Social distancing works but in its simplest form it is brutal and economically very damaging. We have already seen how tracing and testing can greatly improve it by applying social distancing at the right places, around infected people. Technology can help further. We need a social distancing approach that allows for our economies to re-start soon and be practiced easily for another 18-24 months, the probable time required for vaccine clinical trials and mass vaccination campaigns. At the same time, we want to avoid creating tools which can later be abused by governments and companies to track us and control us.
Now, imagine that an app in your phone would keep track of the probability that you are infected based on where you have been and the encounters you made and would share that risk information with people’s phones you encounter so their app could update their own risk estimation. All such sharing would be completely anonymous. Here, the aim is not to blame or identify, but rather to provide citizens with the information they need to minimize the risk of being contaminated by the virus. Imagine that before going to a public place or to work, you would be able to tell how much risk of being infected or infecting other people they would carry, so you could choose to keep your distances or adjust the time and location of your outings accordingly.
Imagine that you would always be able to know your own risk level so that would make you more self-conscious of the risk you pose to others, inciting you to stay at home and wash your hands more often. When you get tested, the medical professional would have a version of the app with encryption technology making it possible to provide your phone with the crucial information about the result of the test as well as upload anonymized information (not your GPS trajectory but the sequence of encounters and the associated risks) to a non-governmental data trust collecting a dataset for training the risk predictor and in return, you would obtain an updated version of the app risk predictor making more accurate predictions. The peer-to-peer tracing would thus require no centralized database of everyone’s movement. Only the anonymized and delocalized data needed to train the predictor would be centralized, the crucial geographical information about who you encounter where and when would remain in your phone and only be communicated peer-to-peer. The app could also answer your questions about the disease and connect you with local health authorities to be tested. It could use a daily check-up to verify that no new symptoms showed up and accordingly update your internal risk estimation.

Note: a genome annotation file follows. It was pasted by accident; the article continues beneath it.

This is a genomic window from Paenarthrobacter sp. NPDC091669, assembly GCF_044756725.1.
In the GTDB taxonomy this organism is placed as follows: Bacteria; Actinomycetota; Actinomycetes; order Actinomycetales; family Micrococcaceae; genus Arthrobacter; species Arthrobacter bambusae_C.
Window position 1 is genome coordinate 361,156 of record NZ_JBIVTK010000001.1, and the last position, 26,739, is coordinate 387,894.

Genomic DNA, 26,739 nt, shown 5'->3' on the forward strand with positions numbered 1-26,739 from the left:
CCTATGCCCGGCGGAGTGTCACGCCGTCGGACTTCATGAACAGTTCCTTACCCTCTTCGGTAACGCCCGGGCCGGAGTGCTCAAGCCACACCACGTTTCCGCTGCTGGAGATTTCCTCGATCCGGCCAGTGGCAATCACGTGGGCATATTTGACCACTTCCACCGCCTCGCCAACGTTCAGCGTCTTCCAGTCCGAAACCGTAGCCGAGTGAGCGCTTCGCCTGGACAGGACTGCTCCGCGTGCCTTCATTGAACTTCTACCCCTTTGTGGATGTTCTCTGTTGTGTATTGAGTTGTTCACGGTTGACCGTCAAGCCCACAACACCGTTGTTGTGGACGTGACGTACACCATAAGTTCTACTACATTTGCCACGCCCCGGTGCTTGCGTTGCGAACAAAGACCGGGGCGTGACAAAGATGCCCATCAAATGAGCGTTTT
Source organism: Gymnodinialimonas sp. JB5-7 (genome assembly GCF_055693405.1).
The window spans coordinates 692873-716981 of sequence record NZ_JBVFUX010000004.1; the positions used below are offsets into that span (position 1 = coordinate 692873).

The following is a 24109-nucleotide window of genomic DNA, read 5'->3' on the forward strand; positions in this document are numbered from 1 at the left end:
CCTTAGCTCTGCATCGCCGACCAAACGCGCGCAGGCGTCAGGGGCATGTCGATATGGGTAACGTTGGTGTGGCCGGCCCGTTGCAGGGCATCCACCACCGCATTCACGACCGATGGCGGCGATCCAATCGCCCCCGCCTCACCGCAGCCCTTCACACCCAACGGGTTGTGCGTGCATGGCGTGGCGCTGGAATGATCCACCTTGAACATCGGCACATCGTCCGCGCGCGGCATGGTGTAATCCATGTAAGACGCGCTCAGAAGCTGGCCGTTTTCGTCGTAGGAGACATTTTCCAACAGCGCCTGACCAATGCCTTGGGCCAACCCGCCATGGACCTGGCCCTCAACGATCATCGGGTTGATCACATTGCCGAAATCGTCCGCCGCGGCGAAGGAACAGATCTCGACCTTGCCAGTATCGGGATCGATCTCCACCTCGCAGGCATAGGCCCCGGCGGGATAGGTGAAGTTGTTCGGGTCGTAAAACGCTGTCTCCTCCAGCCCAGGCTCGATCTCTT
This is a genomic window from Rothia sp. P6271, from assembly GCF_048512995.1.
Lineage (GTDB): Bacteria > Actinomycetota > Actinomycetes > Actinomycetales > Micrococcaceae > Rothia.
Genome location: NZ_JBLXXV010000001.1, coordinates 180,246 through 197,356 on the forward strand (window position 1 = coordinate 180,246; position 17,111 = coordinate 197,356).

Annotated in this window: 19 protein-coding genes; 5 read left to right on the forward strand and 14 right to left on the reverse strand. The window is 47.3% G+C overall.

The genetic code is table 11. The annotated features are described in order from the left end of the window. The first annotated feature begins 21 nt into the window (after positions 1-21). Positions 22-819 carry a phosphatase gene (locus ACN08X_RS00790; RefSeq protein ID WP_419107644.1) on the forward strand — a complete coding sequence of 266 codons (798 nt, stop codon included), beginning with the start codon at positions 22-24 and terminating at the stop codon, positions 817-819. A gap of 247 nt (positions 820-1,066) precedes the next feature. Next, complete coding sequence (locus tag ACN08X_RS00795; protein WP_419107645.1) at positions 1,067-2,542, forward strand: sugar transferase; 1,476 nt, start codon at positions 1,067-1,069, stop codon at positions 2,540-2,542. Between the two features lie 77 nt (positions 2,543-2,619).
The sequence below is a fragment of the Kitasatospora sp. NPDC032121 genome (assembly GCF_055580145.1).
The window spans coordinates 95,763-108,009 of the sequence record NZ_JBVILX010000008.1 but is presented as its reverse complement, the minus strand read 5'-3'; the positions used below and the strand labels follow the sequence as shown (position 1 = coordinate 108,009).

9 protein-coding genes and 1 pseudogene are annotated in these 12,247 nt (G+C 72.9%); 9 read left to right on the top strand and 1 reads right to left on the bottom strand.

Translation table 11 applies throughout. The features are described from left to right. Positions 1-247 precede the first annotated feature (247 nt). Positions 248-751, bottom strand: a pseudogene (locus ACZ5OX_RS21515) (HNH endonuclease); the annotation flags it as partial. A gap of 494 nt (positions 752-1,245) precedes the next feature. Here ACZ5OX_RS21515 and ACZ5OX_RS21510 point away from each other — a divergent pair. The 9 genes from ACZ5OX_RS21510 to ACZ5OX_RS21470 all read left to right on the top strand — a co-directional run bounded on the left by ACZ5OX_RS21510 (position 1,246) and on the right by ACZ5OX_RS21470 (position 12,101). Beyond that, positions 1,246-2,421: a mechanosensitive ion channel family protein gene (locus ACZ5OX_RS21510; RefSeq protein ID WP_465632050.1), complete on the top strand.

Because some people do not have a smartphone (e.g. many older people), It is imaginable that this application would lead to an unprecedented solidarity effort by which companies or governments would provide those who need it with cheap smartphones containing the application.
Some of the parameters of the app could be tuned in each region by sharing only aggregated information to health authorities (about the current risk levels in some area) in order to keep the reproductive number (R) of the virus below 1 (i.e. to avoid exponential growth in cases) in the areas adopting the app, and thus strike the right balance between socio-economic damage (people losing their income and the economy’s ability to produce stuff) and health damage. The optimal point would probably be R less than 1 but not too close to it so as to remain robust to random fluctuations in infections.
Many details need to be worked out and designing this will require a collective effort with different types of experts, from epidemiology, mobile computing and user interfaces to machine learning, database encryption and legal expertise for the data trust. However, this could be developed in the open using open-source collaboration tools and distributed across the planet for free. Quickly.
Vargha Moayed & Yoshua Bengio
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